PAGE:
Robert Manne on having cancer: ‘I am interested in why I felt no fear’

The prolific writer and commentator talks about his second cancer diagnosis and rethinking his relationship with hospitals and his own body

Robert Manne is one of Australia’s most distinguished intellectuals and a frequent participant in public debate. He has written on everything from asylum seekers to the Holocaust to Wikileaks to the Stolen Generation. Manne’s politics also famously shifted in the mid 1990s from the right wing to the left.

But one form Manne hasn’t explored yet is the personal essay. A throat cancer diagnosis – first in 2008, then again last year – has given him reams of new material and experiences to chew over. In an operation late last year, he lost his ability to smell and to talk without the aid of a device.

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Closing Down: debut novelist Sally Abbott’s haunting vision of Australia’s future

The Richell prize winner, whose book is out this month, fears for a future blighted by environmental catastrophe
Speculative fiction usually starts with a “what if”: what if there was an environmental reckoning? What if we didn’t have enough water? What if the world was running out of food? What if that was coupled with a catastrophic global financial crisis? What would Australia look like? And how would its citizens cope? Debut novelist Sally Abbott, 57, didn’t start with the dystopian scenario, although her novel is certainly dystopian; she began with her characters. Continue reading...

Nikki Gemmell tells of the turmoil of losing her mother to suicide

The Australian author’s new memoir, After, explores her mother’s death, which forced her to confront the issue of euthanasia It’s October 2015 when the Sydney journalist Nikki Gemmell gets a call from the police. Her mother has died under suspicious circumstances. Can she come down to the morgue and identify her body? In the shock of grief, there is another reckoning. Did her mother take her own life? And if so, why? Continue reading...

Nikki Gemmell tells of the turmoil of losing her mother to suicide

The Australian author’s new memoir, After, explores her mother’s death, which forced her to confront the issue of euthanasia It’s October 2015 when the Sydney journalist Nikki Gemmell gets a call from the police. Her mother has died under suspicious circumstances. Can she come down to the morgue and identify her body? In the shock of grief, there is another reckoning. Did her mother take her own life? And if so, why? Continue reading...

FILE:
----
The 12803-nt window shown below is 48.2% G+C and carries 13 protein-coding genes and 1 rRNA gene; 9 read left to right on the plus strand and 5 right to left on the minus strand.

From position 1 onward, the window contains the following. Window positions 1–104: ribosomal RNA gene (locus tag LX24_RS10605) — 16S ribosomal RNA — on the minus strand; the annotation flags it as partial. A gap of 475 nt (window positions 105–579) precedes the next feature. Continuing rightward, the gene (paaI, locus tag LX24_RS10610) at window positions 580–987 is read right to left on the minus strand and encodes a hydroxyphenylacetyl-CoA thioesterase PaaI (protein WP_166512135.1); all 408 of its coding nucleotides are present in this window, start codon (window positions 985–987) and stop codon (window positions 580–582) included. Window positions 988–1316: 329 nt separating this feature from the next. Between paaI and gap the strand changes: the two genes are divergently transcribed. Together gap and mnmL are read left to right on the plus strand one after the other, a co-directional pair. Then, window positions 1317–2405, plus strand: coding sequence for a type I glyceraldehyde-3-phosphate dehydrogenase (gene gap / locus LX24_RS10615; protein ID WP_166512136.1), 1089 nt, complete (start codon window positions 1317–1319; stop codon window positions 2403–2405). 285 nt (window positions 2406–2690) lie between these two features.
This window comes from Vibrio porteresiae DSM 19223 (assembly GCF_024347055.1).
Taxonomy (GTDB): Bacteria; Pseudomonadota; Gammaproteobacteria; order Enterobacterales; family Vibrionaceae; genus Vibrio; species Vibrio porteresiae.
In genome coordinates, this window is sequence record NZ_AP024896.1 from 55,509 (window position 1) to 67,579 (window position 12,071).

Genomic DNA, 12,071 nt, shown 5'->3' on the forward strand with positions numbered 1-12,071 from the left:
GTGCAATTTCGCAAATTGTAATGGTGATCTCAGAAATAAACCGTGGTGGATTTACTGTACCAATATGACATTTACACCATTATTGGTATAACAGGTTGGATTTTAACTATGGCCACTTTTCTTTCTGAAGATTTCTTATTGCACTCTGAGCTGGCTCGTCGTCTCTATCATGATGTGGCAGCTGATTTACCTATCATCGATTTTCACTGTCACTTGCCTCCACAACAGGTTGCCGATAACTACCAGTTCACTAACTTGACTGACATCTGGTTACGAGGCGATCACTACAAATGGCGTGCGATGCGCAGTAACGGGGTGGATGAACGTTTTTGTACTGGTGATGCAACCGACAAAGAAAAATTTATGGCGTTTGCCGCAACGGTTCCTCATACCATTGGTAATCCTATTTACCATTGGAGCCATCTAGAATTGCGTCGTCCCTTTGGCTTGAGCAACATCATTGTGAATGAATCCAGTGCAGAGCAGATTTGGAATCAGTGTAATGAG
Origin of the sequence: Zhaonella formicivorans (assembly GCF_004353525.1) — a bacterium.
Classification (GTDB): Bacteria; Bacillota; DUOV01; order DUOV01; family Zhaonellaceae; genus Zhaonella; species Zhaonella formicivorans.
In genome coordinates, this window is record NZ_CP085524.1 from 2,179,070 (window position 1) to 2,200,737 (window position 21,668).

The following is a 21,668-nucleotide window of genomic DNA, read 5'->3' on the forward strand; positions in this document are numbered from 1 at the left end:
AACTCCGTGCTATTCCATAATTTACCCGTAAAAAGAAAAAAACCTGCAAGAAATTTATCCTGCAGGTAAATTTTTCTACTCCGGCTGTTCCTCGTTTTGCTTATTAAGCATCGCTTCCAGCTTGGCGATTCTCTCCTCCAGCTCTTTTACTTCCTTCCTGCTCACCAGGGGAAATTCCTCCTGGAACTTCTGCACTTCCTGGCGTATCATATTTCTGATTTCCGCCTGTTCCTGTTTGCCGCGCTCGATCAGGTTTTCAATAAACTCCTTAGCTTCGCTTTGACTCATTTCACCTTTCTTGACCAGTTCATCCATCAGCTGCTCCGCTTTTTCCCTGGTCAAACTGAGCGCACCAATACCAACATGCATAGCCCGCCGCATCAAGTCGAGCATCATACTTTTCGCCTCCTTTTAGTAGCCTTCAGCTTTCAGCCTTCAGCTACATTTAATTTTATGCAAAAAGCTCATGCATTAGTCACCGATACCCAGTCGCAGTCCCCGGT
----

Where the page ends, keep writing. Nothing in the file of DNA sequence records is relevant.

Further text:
Sarah Wilson on living with anxiety: there’s no sugarcoating mental illness

Her cookbook I Quit Sugar made her the face of health and wellness, but Wilson’s memoir, First, We Make the Beast Beautiful, traverses much darker terrain If you’ve visited a bookshop in the last few years, you would have found it hard to avoid a tanned and lean Sarah Wilson beaming out at you from the covers on the front shelves. Her cookbooks, I Quit Sugar and Simplicious, have been bestsellers, and her name is synonymous with terms such as “clean living” and “vitality”.
Wilson’s latest book couldn’t be more different. The cover is dark blue, with an illustration of a gloomy octopus – even the title itself seems like something from a poetry collection with a small print run. Continue reading...

Jessa Crispin: the woman at war with lifestyle feminism

Before her Australian tour the Why I Am Not a Feminist author hits out at romance, self-care and women who claim to be radical without doing the work
I admit I picked up Why I Am Not a Feminist, a new polemic by the US writer Jessa Crispin, thinking she was some sort of female men’s rights activist and the book was arguing for a winding back of women’s rights. I was wrong. Continue reading...

Don’t feed the trolls: a survival guide for teen girl writers

Clementine Ford, Nakkiah Lui and other writers sit down with school-aged girls to share what they know about persevering, handling harrassment, and empathy When my first piece was published in 1998, my stories appeared on paper that was the size of a pillow case. There was no button the reader could click on to tell me what they thought of me after they’d read the headline. If people didn’t like my stories, I may – a week later – have gotten a letter in the mail. The letter would usually be written either in large CAPS or tiny spidery handwriting that slanted left and was hard to read. Sometimes a biblical bookmark would be included in the envelope. I wrote for the paper most days, on all sorts of topics. I would receive, on average, two letters a year. Continue reading...